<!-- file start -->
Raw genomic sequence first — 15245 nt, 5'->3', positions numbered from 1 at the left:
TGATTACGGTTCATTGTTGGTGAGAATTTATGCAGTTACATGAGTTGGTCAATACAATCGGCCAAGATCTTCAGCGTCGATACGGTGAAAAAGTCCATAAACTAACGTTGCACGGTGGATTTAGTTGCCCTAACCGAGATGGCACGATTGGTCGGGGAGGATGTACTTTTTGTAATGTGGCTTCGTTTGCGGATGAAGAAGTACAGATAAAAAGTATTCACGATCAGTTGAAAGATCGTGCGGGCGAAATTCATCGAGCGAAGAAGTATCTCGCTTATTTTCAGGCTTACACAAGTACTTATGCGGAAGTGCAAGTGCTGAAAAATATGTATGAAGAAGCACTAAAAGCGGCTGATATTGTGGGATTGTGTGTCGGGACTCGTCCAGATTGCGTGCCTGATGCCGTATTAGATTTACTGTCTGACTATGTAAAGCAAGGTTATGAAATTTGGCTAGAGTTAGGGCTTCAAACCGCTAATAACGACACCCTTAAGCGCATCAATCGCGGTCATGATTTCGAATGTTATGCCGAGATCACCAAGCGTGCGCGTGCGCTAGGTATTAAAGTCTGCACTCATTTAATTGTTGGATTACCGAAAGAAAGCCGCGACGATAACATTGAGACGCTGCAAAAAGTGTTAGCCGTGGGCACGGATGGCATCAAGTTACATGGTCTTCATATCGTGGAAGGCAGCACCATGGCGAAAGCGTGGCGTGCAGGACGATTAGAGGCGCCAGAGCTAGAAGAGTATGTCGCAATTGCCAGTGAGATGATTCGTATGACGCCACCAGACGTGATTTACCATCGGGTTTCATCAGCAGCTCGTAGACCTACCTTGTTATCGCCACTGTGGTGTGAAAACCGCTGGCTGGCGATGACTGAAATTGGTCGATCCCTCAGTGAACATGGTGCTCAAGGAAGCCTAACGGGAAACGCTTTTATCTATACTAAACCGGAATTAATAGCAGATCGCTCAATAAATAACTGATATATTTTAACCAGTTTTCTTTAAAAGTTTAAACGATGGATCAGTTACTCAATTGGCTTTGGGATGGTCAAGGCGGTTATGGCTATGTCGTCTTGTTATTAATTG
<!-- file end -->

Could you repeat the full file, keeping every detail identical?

Raw genomic sequence first — 15245 nt, 5'->3', positions numbered from 1 at the left:
TGATTACGGTTCATTGTTGGTGAGAATTTATGCAGTTACATGAGTTGGTCAATACAATCGGCCAAGATCTTCAGCGTCGATACGGTGAAAAAGTCCATAAACTAACGTTGCACGGTGGATTTAGTTGCCCTAACCGAGATGGCACGATTGGTCGGGGAGGATGTACTTTTTGTAATGTGGCTTCGTTTGCGGATGAAGAAGTACAGATAAAAAGTATTCACGATCAGTTGAAAGATCGTGCGGGCGAAATTCATCGAGCGAAGAAGTATCTCGCTTATTTTCAGGCTTACACAAGTACTTATGCGGAAGTGCAAGTGCTGAAAAATATGTATGAAGAAGCACTAAAAGCGGCTGATATTGTGGGATTGTGTGTCGGGACTCGTCCAGATTGCGTGCCTGATGCCGTATTAGATTTACTGTCTGACTATGTAAAGCAAGGTTATGAAATTTGGCTAGAGTTAGGGCTTCAAACCGCTAATAACGACACCCTTAAGCGCATCAATCGCGGTCATGATTTCGAATGTTATGCCGAGATCACCAAGCGTGCGCGTGCGCTAGGTATTAAAGTCTGCACTCATTTAATTGTTGGATTACCGAAAGAAAGCCGCGACGATAACATTGAGACGCTGCAAAAAGTGTTAGCCGTGGGCACGGATGGCATCAAGTTACATGGTCTTCATATCGTGGAAGGCAGCACCATGGCGAAAGCGTGGCGTGCAGGACGATTAGAGGCGCCAGAGCTAGAAGAGTATGTCGCAATTGCCAGTGAGATGATTCGTATGACGCCACCAGACGTGATTTACCATCGGGTTTCATCAGCAGCTCGTAGACCTACCTTGTTATCGCCACTGTGGTGTGAAAACCGCTGGCTGGCGATGACTGAAATTGGTCGATCCCTCAGTGAACATGGTGCTCAAGGAAGCCTAACGGGAAACGCTTTTATCTATACTAAACCGGAATTAATAGCAGATCGCTCAATAAATAACTGATATATTTTAACCAGTTTTCTTTAAAAGTTTAAACGATGGATCAGTTACTCAATTGGCTTTGGGATGGTCAAGGCGGTTATGGCTATGTCGTCTTGTTATTAATTG